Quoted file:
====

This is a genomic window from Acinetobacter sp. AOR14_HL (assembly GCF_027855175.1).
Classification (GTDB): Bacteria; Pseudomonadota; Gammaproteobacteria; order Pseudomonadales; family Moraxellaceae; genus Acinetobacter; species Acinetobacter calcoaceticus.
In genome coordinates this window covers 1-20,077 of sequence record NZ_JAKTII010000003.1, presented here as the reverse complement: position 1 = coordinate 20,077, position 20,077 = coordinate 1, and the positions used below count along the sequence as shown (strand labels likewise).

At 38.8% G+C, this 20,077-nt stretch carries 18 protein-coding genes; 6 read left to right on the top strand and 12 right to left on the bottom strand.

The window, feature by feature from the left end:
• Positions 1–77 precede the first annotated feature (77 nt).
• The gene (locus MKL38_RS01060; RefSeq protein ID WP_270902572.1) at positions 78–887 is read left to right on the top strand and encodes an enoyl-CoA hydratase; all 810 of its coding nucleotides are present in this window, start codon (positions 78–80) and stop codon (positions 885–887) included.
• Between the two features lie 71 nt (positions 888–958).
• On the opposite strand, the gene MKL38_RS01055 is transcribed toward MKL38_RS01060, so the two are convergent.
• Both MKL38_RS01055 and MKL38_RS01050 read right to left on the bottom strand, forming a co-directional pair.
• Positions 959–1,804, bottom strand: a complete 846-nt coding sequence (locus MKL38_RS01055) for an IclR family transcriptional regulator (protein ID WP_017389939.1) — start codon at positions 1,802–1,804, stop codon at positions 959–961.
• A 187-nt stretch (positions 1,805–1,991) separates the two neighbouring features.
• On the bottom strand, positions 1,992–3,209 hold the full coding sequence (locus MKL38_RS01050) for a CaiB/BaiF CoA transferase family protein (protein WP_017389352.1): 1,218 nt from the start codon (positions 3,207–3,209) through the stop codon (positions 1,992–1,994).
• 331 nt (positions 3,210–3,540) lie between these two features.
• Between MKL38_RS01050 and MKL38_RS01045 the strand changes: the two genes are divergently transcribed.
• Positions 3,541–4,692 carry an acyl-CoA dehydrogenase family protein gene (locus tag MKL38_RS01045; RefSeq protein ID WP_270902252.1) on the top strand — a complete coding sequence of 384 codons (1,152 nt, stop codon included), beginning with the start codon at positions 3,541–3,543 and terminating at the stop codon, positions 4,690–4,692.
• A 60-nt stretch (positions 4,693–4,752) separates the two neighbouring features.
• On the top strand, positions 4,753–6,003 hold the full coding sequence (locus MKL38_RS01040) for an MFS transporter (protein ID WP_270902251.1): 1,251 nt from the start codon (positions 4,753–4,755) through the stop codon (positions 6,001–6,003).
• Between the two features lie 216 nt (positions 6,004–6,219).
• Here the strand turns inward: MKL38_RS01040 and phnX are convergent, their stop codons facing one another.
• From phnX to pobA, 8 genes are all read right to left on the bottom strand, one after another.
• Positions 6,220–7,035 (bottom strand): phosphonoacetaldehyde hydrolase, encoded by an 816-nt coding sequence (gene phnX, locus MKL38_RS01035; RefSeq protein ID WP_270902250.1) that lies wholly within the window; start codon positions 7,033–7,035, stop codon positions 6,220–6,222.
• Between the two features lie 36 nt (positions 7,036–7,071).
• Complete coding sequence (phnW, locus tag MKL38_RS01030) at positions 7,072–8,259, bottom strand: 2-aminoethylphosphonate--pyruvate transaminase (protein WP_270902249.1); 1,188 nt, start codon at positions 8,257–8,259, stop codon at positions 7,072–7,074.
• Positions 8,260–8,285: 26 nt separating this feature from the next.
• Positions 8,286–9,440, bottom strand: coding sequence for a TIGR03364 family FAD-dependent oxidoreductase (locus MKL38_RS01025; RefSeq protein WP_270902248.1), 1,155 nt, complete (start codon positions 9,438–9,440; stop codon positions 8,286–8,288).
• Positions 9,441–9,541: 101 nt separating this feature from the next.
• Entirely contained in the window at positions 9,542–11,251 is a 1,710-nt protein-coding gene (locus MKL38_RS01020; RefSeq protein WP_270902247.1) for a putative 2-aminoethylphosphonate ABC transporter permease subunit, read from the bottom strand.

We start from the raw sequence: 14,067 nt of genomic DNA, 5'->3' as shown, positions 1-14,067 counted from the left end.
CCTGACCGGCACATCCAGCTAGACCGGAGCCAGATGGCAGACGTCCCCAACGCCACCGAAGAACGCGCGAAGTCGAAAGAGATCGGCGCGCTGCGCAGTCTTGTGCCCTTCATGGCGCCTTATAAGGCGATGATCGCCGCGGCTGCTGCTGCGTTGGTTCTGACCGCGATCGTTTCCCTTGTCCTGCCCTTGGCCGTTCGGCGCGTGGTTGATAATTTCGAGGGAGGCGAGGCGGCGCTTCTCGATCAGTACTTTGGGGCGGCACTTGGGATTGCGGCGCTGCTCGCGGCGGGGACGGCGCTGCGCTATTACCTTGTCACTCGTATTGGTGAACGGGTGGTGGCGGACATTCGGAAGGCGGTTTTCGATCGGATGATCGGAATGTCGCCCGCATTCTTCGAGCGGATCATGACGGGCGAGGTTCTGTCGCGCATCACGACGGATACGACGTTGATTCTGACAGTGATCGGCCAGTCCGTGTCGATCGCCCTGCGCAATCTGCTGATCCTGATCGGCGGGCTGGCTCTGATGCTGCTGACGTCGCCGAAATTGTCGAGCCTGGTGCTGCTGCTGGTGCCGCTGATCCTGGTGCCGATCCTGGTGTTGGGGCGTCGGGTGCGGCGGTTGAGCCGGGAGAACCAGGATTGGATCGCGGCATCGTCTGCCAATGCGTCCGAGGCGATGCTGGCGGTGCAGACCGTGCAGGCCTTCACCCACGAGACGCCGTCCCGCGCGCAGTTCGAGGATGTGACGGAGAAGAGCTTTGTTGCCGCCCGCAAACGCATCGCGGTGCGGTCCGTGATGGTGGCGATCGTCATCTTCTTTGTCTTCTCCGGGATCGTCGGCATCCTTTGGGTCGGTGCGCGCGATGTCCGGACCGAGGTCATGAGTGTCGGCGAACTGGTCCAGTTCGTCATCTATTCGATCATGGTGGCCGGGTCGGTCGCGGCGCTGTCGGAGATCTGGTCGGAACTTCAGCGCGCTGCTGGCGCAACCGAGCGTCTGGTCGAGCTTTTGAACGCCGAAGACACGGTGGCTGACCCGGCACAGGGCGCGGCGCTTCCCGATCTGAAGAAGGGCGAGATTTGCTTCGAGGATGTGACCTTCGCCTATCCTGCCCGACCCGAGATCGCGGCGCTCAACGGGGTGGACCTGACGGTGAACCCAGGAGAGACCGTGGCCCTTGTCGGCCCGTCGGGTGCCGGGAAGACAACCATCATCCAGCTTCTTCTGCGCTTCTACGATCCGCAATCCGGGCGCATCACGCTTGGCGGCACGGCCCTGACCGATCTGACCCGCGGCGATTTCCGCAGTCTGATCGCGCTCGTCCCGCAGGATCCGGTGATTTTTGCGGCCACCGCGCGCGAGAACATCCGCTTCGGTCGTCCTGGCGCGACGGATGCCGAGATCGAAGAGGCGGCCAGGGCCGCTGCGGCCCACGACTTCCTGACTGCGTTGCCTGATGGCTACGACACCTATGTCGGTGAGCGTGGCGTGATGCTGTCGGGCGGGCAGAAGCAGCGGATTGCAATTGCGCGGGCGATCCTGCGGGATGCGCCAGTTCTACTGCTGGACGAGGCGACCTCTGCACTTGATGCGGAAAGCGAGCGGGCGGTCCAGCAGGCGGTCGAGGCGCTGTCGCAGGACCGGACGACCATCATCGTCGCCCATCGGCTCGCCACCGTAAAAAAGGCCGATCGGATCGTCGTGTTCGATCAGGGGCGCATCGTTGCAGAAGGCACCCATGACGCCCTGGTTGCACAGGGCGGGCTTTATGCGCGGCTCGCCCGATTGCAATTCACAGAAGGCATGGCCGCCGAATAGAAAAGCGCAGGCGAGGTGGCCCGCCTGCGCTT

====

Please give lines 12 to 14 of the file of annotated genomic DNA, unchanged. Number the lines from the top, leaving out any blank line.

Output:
• A 187-nt stretch (positions 1,805–1,991) separates the two neighbouring features.
• On the bottom strand, positions 1,992–3,209 hold the full coding sequence (locus MKL38_RS01050) for a CaiB/BaiF CoA transferase family protein (protein WP_017389352.1): 1,218 nt from the start codon (positions 3,207–3,209) through the stop codon (positions 1,992–1,994).
• 331 nt (positions 3,210–3,540) lie between these two features.